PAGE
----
Thursday, November 19, 2009

Quick Process Overview

Hey everyone.  I want to first apologize for erratic posting schedule-- its been a, well, erratic time for me, but things are leveling out, so I'm going to try and work on a more regular posting schedule.  Hopefully it will include some regular features, etc.

Anyhow, one of the reasons why I started this blog was because when I started to get serious about creating comics, I was shocked at how hard it was to find answers to my questions.  To get where I'm at now (which, I would still describe as the beginning of a long journey) has involved a lot of trial and error, and also a lot help from people more wiser than I (you'll find that the comics community, by and large, is filled with lots of friendly helpful folks), which I'd sought out on forums and elsewhere.  So in turn, I'd like to try and share what I've learned, and what I continue to learn everyday.  Partially to help other people learn, and partially to get peoples opinion on what I'm doing and ways to refine/improve upon it.

Before I delve to deep into the particulars of my process, let's to a quick overview of how I work.  First off, unless I'm just drawing for kicks (which is not as often as I'd like), pretty much all of my day to day artwork is 100% digital.  I currently do all of my drawing in Manga Studio (I started in Photoshop, but have found Manga Studio far superior for drawing comics) on a tablet PC (Wacom Penabled, of course).  So, what you're going to see here is work pretty much all done in Manga Studio.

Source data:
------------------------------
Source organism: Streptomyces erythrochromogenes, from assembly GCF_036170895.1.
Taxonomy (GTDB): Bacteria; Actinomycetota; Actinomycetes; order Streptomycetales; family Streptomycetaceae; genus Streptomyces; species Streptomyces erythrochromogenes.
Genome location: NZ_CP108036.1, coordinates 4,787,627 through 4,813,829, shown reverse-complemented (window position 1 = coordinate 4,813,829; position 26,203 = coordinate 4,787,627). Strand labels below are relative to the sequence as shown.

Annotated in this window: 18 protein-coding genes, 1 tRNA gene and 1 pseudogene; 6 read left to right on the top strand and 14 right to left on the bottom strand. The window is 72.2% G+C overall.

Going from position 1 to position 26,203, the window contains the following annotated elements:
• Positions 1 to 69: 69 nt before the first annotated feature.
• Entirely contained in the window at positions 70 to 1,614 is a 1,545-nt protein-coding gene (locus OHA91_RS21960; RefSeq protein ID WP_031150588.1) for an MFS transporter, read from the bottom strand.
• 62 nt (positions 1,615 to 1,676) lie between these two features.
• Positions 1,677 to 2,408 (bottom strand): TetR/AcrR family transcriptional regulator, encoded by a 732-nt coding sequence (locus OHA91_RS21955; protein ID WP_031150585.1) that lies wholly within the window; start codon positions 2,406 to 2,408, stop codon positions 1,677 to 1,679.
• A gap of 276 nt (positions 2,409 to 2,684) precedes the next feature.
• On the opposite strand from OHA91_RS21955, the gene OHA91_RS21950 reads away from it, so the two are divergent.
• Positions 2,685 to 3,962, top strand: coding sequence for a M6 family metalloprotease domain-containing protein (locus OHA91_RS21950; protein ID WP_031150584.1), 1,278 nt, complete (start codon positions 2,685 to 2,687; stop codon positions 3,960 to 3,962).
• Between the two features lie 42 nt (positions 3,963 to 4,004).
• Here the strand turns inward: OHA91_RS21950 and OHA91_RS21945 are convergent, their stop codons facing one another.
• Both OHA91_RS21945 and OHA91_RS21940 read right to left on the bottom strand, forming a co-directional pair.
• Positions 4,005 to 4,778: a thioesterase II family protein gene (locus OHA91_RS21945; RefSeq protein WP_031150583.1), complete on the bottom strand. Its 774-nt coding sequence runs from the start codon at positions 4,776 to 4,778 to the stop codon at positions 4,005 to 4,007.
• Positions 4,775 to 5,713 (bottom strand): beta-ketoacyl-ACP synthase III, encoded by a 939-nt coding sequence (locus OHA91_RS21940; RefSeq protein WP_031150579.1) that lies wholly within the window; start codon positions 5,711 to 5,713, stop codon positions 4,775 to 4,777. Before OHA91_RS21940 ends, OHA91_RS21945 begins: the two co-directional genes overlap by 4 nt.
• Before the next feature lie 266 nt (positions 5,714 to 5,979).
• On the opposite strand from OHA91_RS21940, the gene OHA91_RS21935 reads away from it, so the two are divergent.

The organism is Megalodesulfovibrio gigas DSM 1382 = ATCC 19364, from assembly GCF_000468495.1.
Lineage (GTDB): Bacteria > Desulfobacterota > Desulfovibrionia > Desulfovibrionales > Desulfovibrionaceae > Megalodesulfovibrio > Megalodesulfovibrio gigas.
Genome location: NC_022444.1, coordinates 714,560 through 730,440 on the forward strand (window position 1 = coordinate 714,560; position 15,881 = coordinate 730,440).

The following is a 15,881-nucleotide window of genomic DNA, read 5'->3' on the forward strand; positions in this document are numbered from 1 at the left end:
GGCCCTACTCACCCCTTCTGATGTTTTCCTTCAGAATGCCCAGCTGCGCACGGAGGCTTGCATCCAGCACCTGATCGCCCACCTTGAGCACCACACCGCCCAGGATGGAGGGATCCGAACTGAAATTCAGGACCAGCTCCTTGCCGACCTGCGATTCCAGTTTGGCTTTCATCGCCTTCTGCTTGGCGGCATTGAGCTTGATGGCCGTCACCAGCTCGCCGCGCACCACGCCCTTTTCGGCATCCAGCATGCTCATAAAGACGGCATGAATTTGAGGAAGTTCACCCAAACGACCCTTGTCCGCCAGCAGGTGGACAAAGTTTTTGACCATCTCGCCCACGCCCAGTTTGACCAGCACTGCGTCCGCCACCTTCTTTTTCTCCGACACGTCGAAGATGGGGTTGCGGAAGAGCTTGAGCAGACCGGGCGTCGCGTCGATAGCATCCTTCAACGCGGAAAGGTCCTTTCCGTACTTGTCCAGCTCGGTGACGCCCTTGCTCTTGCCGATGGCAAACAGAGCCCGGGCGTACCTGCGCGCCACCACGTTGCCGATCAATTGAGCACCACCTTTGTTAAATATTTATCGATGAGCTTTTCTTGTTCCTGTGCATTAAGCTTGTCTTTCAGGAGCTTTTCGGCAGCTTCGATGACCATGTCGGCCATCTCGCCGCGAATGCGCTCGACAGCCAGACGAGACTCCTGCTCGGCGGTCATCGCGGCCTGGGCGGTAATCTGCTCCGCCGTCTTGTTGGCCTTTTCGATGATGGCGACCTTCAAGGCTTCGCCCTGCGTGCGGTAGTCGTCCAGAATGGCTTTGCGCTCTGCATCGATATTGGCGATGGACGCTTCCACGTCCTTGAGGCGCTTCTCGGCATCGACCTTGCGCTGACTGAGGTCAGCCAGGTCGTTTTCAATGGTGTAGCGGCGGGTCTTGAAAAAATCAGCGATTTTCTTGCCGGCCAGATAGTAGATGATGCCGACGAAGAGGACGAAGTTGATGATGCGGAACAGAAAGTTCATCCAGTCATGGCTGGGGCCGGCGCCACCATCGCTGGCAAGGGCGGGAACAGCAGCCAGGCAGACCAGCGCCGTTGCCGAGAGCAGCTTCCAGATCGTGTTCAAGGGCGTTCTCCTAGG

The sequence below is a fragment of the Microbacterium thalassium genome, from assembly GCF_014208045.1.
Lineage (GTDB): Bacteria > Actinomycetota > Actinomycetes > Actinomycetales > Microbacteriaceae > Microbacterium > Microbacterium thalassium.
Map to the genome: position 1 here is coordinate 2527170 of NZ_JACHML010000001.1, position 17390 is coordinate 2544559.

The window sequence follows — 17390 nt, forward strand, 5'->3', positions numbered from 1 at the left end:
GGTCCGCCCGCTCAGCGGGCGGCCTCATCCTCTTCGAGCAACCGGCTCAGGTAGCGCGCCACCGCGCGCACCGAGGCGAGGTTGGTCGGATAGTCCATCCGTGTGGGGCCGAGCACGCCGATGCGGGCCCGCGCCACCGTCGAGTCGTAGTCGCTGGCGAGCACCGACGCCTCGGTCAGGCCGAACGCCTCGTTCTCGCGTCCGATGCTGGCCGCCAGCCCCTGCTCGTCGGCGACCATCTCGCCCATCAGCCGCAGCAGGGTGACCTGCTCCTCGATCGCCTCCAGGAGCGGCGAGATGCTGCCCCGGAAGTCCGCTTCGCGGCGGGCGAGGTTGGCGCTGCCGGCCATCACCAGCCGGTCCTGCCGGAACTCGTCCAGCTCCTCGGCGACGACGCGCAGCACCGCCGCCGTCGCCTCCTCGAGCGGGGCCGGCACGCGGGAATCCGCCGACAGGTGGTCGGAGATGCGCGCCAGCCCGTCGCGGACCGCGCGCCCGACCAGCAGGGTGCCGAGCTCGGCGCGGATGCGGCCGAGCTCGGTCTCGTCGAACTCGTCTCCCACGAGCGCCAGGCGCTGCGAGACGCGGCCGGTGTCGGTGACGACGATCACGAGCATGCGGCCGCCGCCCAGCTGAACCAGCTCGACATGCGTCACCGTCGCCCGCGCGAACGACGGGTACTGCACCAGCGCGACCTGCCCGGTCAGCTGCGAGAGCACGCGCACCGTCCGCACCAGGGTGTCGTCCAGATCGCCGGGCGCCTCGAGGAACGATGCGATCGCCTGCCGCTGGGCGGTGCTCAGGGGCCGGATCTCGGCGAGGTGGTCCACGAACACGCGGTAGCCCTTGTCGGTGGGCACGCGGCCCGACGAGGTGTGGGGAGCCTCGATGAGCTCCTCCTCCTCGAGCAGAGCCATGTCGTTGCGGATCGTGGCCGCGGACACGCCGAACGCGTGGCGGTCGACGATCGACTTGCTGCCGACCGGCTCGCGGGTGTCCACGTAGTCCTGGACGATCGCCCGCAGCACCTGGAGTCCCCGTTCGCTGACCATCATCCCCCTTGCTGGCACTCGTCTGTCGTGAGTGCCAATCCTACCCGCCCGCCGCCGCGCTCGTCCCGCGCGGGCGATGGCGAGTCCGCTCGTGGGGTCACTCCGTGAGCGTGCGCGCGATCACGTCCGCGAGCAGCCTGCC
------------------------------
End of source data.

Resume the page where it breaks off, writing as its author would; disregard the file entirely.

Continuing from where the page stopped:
The piece in question is a chapter lead in page for the upcoming Mastorism collection. Its a little atypical of my normal page approach. Unfortunately, this means we'll be skipping panel layouts, and all that fun stuff, but it should also simplify things.  Each of the lead ins are going to feature a profile of a prominent character.  The one we're looking at features the Dark Mastor.

Here we go!

Reference Material

Some people like to use reference, others don't.  I was educated quasi-traditionally and spent a lot of time drawing from live models, so I tend to gravitate toward the using reference school of thought.  I can really go either way, but when I really want to get stuff right, I like to look at what I'm drawing (they don't make you do contours for days in drawing class for nothing).  I pull reference from all sorts of places that I can find.  Lately I've been doing a lot of 3D modeling myself to have more control over my reference vs. trying to find "just the right photo."  Here, though, I fell on an old favorite:  Hopefully they aren't upset at me posting their image.  If you haven't checked out their site yet, do so, they have a ton of 3d posed models that you can do turn arounds on to get fairly customized reference.  Fantastic site.  Anyway, that's where I nabbed this ref.


Be sure to click on all of these to see a bigger view.  Might be worth it.  Anyhow, its not real penciling of course-- but same concept, I do a rough-ish drawing to prepare myself for the final inks.  I kinda go mid-way on the tightness.  I used to pencil really sloppily, since I figure, I'm the inker too, I can tighten everything up during the inks.  Over time, though I discovered that my inks come out better if I try and get the pencils somewhat tight as well.  Less thinking/interpreting/experimenting.  The penciling stage is the experimentation stage, so now I try and resolve everything there.  That said, I don't worry about it being super tight, since I trust the inker... me.  As you can see, the image is letter boxed, so I do that on a separate layer and then have at the pencils.  I turned off that layer once in a while because it helped me with over all proportions to draw (at least loosely) the full head.  I should gotten a shot of that-- apologies.